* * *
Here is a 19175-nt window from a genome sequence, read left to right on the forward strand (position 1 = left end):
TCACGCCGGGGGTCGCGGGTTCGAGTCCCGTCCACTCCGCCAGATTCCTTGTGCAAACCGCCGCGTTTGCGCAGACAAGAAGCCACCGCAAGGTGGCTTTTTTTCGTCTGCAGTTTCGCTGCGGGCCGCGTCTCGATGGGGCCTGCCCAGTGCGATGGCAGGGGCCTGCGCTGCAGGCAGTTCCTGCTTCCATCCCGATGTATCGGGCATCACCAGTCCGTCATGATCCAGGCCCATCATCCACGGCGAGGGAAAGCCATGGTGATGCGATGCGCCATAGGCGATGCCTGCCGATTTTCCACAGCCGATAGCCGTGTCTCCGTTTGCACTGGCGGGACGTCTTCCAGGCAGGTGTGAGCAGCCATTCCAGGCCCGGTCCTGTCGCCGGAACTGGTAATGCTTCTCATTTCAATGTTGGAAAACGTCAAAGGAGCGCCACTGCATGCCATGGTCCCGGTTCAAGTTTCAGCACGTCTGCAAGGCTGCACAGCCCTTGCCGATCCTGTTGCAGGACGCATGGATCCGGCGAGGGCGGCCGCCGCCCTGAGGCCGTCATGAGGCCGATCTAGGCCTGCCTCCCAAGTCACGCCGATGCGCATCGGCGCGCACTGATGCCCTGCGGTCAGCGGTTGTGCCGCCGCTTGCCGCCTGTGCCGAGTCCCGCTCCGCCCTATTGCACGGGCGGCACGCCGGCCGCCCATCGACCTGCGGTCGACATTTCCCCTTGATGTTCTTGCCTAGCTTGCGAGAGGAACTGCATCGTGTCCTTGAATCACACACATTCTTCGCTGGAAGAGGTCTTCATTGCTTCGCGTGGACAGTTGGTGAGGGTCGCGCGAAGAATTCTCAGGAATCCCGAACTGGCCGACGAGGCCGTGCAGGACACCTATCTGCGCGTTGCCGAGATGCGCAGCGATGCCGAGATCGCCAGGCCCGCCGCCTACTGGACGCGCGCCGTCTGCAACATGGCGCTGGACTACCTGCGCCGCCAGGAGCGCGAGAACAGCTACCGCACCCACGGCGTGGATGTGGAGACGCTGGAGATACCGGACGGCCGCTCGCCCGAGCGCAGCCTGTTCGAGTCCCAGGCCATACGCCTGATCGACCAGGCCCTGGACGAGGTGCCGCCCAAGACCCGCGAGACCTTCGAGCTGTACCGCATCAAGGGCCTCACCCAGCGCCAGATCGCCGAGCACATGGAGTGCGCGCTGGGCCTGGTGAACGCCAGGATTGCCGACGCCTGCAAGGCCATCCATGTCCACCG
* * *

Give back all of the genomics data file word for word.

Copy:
Here is a 19175-nt window from a genome sequence, read left to right on the forward strand (position 1 = left end):
TCACGCCGGGGGTCGCGGGTTCGAGTCCCGTCCACTCCGCCAGATTCCTTGTGCAAACCGCCGCGTTTGCGCAGACAAGAAGCCACCGCAAGGTGGCTTTTTTTCGTCTGCAGTTTCGCTGCGGGCCGCGTCTCGATGGGGCCTGCCCAGTGCGATGGCAGGGGCCTGCGCTGCAGGCAGTTCCTGCTTCCATCCCGATGTATCGGGCATCACCAGTCCGTCATGATCCAGGCCCATCATCCACGGCGAGGGAAAGCCATGGTGATGCGATGCGCCATAGGCGATGCCTGCCGATTTTCCACAGCCGATAGCCGTGTCTCCGTTTGCACTGGCGGGACGTCTTCCAGGCAGGTGTGAGCAGCCATTCCAGGCCCGGTCCTGTCGCCGGAACTGGTAATGCTTCTCATTTCAATGTTGGAAAACGTCAAAGGAGCGCCACTGCATGCCATGGTCCCGGTTCAAGTTTCAGCACGTCTGCAAGGCTGCACAGCCCTTGCCGATCCTGTTGCAGGACGCATGGATCCGGCGAGGGCGGCCGCCGCCCTGAGGCCGTCATGAGGCCGATCTAGGCCTGCCTCCCAAGTCACGCCGATGCGCATCGGCGCGCACTGATGCCCTGCGGTCAGCGGTTGTGCCGCCGCTTGCCGCCTGTGCCGAGTCCCGCTCCGCCCTATTGCACGGGCGGCACGCCGGCCGCCCATCGACCTGCGGTCGACATTTCCCCTTGATGTTCTTGCCTAGCTTGCGAGAGGAACTGCATCGTGTCCTTGAATCACACACATTCTTCGCTGGAAGAGGTCTTCATTGCTTCGCGTGGACAGTTGGTGAGGGTCGCGCGAAGAATTCTCAGGAATCCCGAACTGGCCGACGAGGCCGTGCAGGACACCTATCTGCGCGTTGCCGAGATGCGCAGCGATGCCGAGATCGCCAGGCCCGCCGCCTACTGGACGCGCGCCGTCTGCAACATGGCGCTGGACTACCTGCGCCGCCAGGAGCGCGAGAACAGCTACCGCACCCACGGCGTGGATGTGGAGACGCTGGAGATACCGGACGGCCGCTCGCCCGAGCGCAGCCTGTTCGAGTCCCAGGCCATACGCCTGATCGACCAGGCCCTGGACGAGGTGCCGCCCAAGACCCGCGAGACCTTCGAGCTGTACCGCATCAAGGGCCTCACCCAGCGCCAGATCGCCGAGCACATGGAGTGCGCGCTGGGCCTGGTGAACGCCAGGATTGCCGACGCCTGCAAGGCCATCCATGTCCACCG